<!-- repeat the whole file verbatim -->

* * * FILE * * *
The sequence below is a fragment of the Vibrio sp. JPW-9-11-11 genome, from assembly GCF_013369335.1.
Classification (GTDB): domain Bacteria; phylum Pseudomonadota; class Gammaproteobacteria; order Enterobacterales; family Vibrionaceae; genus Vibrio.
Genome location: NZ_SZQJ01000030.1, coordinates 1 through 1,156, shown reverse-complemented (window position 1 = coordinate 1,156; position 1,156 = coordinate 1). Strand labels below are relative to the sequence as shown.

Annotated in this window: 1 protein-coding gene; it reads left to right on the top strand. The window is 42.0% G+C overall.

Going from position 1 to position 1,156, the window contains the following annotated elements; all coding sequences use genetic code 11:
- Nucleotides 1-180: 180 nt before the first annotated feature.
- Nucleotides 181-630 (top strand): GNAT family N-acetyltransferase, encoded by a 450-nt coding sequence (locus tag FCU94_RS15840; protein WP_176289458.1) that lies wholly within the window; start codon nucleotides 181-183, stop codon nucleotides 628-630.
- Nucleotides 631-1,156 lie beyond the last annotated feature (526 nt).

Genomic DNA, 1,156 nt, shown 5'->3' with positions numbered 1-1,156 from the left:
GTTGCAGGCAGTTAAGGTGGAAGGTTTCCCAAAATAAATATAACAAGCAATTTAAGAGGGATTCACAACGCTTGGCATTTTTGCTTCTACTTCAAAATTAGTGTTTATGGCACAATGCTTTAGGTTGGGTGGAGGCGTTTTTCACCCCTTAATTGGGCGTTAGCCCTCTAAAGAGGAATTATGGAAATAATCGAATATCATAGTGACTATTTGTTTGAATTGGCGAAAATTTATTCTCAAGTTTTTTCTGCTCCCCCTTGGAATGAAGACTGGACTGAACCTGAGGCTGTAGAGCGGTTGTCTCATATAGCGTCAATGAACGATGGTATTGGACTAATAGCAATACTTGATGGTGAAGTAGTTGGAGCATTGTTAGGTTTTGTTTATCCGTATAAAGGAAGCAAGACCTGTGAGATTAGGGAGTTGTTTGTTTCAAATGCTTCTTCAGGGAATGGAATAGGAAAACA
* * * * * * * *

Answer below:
The sequence below is a fragment of the Vibrio sp. JPW-9-11-11 genome, from assembly GCF_013369335.1.
Classification (GTDB): domain Bacteria; phylum Pseudomonadota; class Gammaproteobacteria; order Enterobacterales; family Vibrionaceae; genus Vibrio.
Genome location: NZ_SZQJ01000030.1, coordinates 1 through 1,156, shown reverse-complemented (window position 1 = coordinate 1,156; position 1,156 = coordinate 1). Strand labels below are relative to the sequence as shown.

Annotated in this window: 1 protein-coding gene; it reads left to right on the top strand. The window is 42.0% G+C overall.

Going from position 1 to position 1,156, the window contains the following annotated elements; all coding sequences use genetic code 11:
- Nucleotides 1-180: 180 nt before the first annotated feature.
- Nucleotides 181-630 (top strand): GNAT family N-acetyltransferase, encoded by a 450-nt coding sequence (locus tag FCU94_RS15840; protein WP_176289458.1) that lies wholly within the window; start codon nucleotides 181-183, stop codon nucleotides 628-630.
- Nucleotides 631-1,156 lie beyond the last annotated feature (526 nt).

Genomic DNA, 1,156 nt, shown 5'->3' with positions numbered 1-1,156 from the left:
GTTGCAGGCAGTTAAGGTGGAAGGTTTCCCAAAATAAATATAACAAGCAATTTAAGAGGGATTCACAACGCTTGGCATTTTTGCTTCTACTTCAAAATTAGTGTTTATGGCACAATGCTTTAGGTTGGGTGGAGGCGTTTTTCACCCCTTAATTGGGCGTTAGCCCTCTAAAGAGGAATTATGGAAATAATCGAATATCATAGTGACTATTTGTTTGAATTGGCGAAAATTTATTCTCAAGTTTTTTCTGCTCCCCCTTGGAATGAAGACTGGACTGAACCTGAGGCTGTAGAGCGGTTGTCTCATATAGCGTCAATGAACGATGGTATTGGACTAATAGCAATACTTGATGGTGAAGTAGTTGGAGCATTGTTAGGTTTTGTTTATCCGTATAAAGGAAGCAAGACCTGTGAGATTAGGGAGTTGTTTGTTTCAAATGCTTCTTCAGGGAATGGAATAGGAAAACA